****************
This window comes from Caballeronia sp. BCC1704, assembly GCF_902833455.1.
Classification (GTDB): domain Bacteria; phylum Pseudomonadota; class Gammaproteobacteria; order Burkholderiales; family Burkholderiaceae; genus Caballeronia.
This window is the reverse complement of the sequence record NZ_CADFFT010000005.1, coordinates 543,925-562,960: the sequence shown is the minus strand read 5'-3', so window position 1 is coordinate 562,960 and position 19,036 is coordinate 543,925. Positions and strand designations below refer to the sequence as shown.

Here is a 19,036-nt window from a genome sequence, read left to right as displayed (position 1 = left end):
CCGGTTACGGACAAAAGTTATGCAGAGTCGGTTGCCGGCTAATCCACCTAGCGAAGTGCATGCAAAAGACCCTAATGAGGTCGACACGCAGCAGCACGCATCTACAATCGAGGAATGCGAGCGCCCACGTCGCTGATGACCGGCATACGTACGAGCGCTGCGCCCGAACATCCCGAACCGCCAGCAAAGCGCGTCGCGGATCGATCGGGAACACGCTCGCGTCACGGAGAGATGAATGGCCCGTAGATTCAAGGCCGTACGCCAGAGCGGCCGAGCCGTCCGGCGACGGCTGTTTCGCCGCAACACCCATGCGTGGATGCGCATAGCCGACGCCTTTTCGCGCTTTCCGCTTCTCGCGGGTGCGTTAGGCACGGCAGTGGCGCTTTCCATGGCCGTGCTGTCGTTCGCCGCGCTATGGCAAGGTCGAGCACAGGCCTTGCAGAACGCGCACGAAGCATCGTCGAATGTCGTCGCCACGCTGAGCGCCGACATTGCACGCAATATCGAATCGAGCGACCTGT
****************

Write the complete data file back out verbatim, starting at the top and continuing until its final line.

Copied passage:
This window comes from Caballeronia sp. BCC1704, assembly GCF_902833455.1.
Classification (GTDB): domain Bacteria; phylum Pseudomonadota; class Gammaproteobacteria; order Burkholderiales; family Burkholderiaceae; genus Caballeronia.
This window is the reverse complement of the sequence record NZ_CADFFT010000005.1, coordinates 543,925-562,960: the sequence shown is the minus strand read 5'-3', so window position 1 is coordinate 562,960 and position 19,036 is coordinate 543,925. Positions and strand designations below refer to the sequence as shown.

Here is a 19,036-nt window from a genome sequence, read left to right as displayed (position 1 = left end):
CCGGTTACGGACAAAAGTTATGCAGAGTCGGTTGCCGGCTAATCCACCTAGCGAAGTGCATGCAAAAGACCCTAATGAGGTCGACACGCAGCAGCACGCATCTACAATCGAGGAATGCGAGCGCCCACGTCGCTGATGACCGGCATACGTACGAGCGCTGCGCCCGAACATCCCGAACCGCCAGCAAAGCGCGTCGCGGATCGATCGGGAACACGCTCGCGTCACGGAGAGATGAATGGCCCGTAGATTCAAGGCCGTACGCCAGAGCGGCCGAGCCGTCCGGCGACGGCTGTTTCGCCGCAACACCCATGCGTGGATGCGCATAGCCGACGCCTTTTCGCGCTTTCCGCTTCTCGCGGGTGCGTTAGGCACGGCAGTGGCGCTTTCCATGGCCGTGCTGTCGTTCGCCGCGCTATGGCAAGGTCGAGCACAGGCCTTGCAGAACGCGCACGAAGCATCGTCGAATGTCGTCGCCACGCTGAGCGCCGACATTGCACGCAATATCGAATCGAGCGACCTGT